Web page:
Semantic Map. Image: Gallant lab, UC Berkeley

A research team led by Alex Huth showed volunteers hours of video footage of thousands of everyday objects and scenes - from cats and birds to cars and thunderstorms - as the subjects sat in an fMRI scanner. Then the researchers matched up the volunteers brain activity not only to each object they saw, but also to a whole tree of nested object categories: A taxonomy of the brains taxonomy. A vision of a continuous semantic space, where thousands of objects and actions are represented in terms of others.

Huths team collected volunteers reactions to more than 1,300 objects and categories, and arranged these brain responses not only into a tree of object and action categories, but into a map of response gradients across the whole surface of the brain.

And as you can see from the color gradients in that tree diagram to the right (which is also available as an interactive online app), the relationships among our brains categories are multidimensional. Objects may be more or less animal-like, more or less man-made, and so on - and in fact, the researchers say they expect to find more subtle response dimensions that gauge an objects size and speed.

Association and meaning

All this talk of dimensions of association points back to a far more profound idea about how our brains work: We understand the meaning of an object in terms of the meanings of other objects - other chunks of reality to which our brains have assigned certain characteristics. In the brains taxonomy, there are no discrete entries or files - just associations that are more strongly or more weakly correlated with other associations.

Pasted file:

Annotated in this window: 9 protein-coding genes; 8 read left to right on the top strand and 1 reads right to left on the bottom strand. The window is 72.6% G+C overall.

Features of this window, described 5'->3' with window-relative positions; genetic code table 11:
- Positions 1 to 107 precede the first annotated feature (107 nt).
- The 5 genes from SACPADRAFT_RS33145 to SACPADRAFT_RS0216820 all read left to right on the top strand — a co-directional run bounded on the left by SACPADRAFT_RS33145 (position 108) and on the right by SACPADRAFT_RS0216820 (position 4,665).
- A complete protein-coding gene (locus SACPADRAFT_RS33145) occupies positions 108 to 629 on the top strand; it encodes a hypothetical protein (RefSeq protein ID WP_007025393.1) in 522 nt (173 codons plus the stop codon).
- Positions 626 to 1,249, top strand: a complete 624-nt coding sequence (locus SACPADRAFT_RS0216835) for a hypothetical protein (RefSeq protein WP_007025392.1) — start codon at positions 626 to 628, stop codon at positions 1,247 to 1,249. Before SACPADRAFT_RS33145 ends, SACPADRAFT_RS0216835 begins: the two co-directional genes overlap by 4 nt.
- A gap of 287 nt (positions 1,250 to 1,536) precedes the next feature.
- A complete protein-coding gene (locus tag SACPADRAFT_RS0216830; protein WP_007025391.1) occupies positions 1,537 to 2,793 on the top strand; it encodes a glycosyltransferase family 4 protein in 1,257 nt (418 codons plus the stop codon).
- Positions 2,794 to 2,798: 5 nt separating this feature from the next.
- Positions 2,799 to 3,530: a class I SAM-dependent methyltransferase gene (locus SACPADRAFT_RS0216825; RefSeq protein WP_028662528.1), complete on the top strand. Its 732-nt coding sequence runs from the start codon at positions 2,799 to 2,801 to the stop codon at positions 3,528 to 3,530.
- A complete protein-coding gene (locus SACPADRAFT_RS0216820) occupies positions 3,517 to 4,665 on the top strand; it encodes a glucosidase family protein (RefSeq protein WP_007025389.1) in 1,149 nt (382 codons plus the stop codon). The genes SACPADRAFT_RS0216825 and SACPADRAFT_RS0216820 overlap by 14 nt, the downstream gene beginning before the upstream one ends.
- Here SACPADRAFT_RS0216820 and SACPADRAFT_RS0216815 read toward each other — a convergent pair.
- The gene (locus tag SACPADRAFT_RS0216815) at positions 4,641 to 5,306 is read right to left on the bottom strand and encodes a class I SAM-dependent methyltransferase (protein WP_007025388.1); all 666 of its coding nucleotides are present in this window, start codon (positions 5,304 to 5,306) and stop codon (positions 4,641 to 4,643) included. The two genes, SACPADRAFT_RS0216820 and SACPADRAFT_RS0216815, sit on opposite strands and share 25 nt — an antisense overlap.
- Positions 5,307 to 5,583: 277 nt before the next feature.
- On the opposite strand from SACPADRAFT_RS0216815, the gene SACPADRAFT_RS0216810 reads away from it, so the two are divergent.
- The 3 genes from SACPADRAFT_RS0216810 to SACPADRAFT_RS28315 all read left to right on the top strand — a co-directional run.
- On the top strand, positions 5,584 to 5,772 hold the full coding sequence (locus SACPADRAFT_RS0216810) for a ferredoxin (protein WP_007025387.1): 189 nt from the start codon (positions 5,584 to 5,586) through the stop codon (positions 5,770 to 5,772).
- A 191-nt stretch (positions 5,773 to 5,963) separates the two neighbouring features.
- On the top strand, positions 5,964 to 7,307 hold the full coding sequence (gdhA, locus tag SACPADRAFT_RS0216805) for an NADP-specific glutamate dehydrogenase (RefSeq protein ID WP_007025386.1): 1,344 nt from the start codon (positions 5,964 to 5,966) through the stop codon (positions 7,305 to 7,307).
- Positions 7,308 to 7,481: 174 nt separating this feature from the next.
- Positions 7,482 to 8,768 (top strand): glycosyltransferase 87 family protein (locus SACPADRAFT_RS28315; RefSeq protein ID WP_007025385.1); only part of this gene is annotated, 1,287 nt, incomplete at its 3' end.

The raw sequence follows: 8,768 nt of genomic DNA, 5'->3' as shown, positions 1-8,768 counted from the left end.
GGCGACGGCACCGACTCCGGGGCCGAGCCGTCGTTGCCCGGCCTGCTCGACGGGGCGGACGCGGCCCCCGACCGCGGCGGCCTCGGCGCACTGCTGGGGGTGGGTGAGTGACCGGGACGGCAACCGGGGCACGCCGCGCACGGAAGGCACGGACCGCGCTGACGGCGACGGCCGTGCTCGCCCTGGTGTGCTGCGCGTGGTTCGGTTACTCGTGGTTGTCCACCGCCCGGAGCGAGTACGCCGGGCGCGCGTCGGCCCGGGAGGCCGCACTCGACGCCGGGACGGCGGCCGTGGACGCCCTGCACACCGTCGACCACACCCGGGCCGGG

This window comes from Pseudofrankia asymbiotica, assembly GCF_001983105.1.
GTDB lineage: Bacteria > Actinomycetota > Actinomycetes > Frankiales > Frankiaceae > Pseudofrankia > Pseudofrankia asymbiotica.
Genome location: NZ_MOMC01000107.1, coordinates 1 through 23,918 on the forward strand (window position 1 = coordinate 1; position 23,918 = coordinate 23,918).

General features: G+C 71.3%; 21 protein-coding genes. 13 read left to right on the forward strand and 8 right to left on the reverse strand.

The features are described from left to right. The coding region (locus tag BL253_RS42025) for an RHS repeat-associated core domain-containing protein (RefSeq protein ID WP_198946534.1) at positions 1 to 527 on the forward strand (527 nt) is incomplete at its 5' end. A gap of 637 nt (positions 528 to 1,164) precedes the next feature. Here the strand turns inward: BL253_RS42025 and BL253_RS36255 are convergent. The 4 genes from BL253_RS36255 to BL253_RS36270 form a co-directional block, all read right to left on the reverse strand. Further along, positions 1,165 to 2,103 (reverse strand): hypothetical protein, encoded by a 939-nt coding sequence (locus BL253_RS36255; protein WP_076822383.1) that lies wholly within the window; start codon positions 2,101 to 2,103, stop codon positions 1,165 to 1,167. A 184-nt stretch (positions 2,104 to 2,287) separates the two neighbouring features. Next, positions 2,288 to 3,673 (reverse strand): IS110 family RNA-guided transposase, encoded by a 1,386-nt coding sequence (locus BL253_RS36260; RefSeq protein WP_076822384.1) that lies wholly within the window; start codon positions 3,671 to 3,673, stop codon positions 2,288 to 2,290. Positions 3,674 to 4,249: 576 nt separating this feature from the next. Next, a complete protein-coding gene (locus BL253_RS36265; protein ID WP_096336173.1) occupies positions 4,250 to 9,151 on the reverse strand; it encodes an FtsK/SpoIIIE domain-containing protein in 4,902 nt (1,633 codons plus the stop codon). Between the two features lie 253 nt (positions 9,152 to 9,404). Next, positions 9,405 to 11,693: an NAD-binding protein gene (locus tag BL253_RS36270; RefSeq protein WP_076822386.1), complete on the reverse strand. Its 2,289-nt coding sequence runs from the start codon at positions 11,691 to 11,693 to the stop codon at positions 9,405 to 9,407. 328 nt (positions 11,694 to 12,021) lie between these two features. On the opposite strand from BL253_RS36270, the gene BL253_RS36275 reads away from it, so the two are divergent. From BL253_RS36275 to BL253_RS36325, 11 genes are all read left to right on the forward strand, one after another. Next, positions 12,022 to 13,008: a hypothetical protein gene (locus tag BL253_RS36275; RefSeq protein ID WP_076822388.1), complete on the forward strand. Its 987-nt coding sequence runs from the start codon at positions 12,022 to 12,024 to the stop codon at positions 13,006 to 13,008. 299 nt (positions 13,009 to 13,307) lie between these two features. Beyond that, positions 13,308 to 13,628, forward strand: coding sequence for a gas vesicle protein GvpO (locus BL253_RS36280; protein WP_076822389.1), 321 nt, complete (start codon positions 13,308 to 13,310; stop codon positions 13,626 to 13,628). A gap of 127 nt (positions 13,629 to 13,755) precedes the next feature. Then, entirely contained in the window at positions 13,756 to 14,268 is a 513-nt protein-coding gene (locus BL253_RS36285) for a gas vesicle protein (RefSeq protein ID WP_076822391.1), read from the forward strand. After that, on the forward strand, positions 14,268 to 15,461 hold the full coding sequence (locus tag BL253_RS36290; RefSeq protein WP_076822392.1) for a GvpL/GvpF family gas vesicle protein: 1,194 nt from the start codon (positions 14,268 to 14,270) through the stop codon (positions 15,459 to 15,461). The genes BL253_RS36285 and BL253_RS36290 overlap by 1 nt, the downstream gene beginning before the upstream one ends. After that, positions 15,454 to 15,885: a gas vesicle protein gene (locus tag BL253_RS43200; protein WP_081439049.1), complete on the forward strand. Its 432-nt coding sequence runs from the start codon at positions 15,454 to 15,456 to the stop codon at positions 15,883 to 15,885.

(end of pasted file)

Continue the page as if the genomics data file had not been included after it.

And that idea itself raises deeper quandaries: If associations define what an object or action is, as some neuroscientists have argued, then why does the concept of meaning - semantic representation - need to enter the picture at all? Instead of being a special type of mental function, might meaning itself simply be another word for association?

The answer to that question wont be a simple one to find, at least for the foreseeable future. I dont think its possible to make a conclusive claim about that from fMRI data, says Jack Gallant, the labs director; and anyone who tells you otherwise is mistaken.

A single three-dimensional pixel - an fMRI voxel - represents the activity of around one million neurons, Gallant explains; and at that resolution, its impossible to say what exactly the neural activity is encoding. Meaning could depend on association, association might depend on semantic coding, or the relationship between the two might be more nuanced than we can conceive right now.

Whatever that relationship turns out to be, the implication remains: In our brains, meaning and association go hand-in-hand. In the brain, even our most abstract concepts depend on our own real-world experiences. Thats an idea thats infuriated Plato and his followers far more than Diogenes plucked chicken - but as Diogenes demonstrated on that long-ago morning, real-world evidence trumps speculation in the end.